A Birmingham woman pleaded guilty on Monday, October 31, in federal court to stealing more than $350,000 from condominium homeowner associations.
Jill Rouse, formerly Jill Rouse Boothby, 43, entered her plea to one count of wire fraud. Rouse’s sentencing is scheduled Feb. 17. In a plea agreement with the government, Rouse has agreed to pay $375,750 in restitution.
According to Rouse’s guilty plea, she was employed as a property manager at Boothby Realty from 2008 through January 2015. Boothby Realty is a real estate and property management company located in Birmingham. Rouse also owned and operated an interior design business called Jill Boothby Designs. The design company is a separate and independent company from Boothby Realty and is run solely by Rouse.
As a property manager at Boothby Realty, Rouse was personally responsible for the management of 11 condominium associations within the Birmingham metropolitan area. Rouse attended homeowner association meetings, assisted with the use and accounting of the homeowner association funds, coordinated maintenance services at the properties, helped bid contracts for maintenance and improvements to the properties, and assisted the associations with budgeting. As expenses were incurred by the various associations, Rouse would advise Boothby Realty’s accounting personnel of the invoices and expenses to be paid from the homeowner associations’ funds.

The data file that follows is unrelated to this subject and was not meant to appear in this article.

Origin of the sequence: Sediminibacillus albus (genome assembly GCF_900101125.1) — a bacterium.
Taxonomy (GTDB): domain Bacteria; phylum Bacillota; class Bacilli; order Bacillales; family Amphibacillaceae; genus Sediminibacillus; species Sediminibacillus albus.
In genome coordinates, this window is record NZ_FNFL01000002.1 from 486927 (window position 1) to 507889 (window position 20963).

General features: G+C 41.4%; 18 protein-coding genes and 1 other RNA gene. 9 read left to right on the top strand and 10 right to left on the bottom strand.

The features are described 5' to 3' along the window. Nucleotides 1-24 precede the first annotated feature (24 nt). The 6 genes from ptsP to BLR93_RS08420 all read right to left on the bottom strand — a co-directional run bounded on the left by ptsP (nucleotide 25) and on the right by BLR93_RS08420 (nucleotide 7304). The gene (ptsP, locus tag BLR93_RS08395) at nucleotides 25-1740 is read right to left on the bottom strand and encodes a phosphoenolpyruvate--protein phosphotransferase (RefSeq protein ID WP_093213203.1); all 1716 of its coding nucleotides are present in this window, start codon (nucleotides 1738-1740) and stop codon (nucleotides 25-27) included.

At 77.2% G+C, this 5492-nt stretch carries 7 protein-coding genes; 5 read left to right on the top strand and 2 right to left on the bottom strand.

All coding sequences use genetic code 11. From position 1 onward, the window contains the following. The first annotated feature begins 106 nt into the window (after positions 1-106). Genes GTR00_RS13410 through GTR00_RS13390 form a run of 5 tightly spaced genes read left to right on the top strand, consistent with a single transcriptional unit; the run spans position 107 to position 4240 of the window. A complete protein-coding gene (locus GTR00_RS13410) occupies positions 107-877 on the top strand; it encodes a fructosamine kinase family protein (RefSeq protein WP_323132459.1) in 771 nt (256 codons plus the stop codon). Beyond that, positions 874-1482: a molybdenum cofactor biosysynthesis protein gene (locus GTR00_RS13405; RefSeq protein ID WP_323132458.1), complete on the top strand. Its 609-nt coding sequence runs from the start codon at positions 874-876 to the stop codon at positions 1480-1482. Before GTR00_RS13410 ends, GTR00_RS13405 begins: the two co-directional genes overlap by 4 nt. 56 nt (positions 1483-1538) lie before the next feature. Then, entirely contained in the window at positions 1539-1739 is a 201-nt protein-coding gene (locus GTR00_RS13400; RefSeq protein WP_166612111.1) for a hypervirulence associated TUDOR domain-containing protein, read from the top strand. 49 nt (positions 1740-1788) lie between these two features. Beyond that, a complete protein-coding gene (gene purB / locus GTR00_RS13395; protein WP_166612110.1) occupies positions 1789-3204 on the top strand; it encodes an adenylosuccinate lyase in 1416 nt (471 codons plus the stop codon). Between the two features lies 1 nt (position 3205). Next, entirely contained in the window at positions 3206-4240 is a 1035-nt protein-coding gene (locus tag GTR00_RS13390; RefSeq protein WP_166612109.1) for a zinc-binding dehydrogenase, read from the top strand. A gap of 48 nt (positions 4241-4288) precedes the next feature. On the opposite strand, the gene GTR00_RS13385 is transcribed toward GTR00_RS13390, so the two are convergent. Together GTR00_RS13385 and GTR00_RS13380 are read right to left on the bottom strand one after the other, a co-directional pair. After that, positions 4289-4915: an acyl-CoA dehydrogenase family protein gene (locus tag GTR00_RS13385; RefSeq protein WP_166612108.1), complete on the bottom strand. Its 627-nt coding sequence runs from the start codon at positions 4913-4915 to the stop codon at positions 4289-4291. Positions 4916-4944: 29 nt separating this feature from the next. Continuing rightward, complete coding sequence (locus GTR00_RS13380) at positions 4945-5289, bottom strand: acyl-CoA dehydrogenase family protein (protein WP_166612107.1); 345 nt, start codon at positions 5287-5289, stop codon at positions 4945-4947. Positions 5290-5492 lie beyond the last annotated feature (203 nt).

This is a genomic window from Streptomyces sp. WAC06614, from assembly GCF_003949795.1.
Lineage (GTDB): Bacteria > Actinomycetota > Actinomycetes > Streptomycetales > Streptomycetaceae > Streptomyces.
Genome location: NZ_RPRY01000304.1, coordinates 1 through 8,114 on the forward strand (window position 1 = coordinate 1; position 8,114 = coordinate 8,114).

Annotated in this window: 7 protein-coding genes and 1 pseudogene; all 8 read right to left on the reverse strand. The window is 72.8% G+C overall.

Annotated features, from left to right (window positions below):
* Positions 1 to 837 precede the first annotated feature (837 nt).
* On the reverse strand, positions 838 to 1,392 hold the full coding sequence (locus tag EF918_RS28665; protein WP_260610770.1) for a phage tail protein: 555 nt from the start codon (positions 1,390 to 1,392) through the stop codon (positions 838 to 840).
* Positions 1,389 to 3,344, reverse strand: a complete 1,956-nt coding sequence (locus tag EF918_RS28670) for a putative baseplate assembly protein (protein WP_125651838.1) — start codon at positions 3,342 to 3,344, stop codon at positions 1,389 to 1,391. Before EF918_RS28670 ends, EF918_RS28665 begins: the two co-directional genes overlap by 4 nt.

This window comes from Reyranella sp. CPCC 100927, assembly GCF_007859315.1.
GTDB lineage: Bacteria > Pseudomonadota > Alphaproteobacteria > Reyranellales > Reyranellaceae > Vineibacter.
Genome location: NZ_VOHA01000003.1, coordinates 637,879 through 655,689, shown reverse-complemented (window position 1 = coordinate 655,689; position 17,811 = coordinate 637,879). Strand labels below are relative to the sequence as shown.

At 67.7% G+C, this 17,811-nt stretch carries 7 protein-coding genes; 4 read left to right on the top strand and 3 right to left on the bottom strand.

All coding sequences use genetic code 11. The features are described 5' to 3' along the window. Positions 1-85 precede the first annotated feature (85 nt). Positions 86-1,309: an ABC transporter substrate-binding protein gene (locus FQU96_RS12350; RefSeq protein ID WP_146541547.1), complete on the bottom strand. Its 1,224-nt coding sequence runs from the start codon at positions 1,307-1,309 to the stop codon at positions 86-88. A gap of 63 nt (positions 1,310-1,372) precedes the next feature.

Rouse acknowledged in her plea agreement that, beginning in late 2012 and continuing to about January 2015, she created false and fraudulent invoices for goods and services in the name of her company, Jill Boothby Designs, and submitted the various invoices to the 11 condominium associations that she managed. The Jill Boothby Designs invoices contained descriptions of items billed to the various associations, however, neither Rouse nor her design company actually purchased the items. Rouse submitted the fraudulent invoices to her employer, Boothby Realty, with a copy to the homeowner associations for payment out of the homeowner associations’ funds. The realty company paid the fraudulent invoices to Rouse out of those funds. To further conceal the fraud, Rouse altered the monthly financial statements that were submitted to Boothby Realty to be mailed or emailed to the associations.
The maximum punishment for wire fraud is 20 years in prison and a $250,000 fine.
The FBI investigated the case, which Assistant U.S. Attorney Robin Beardsley Mark is prosecuting.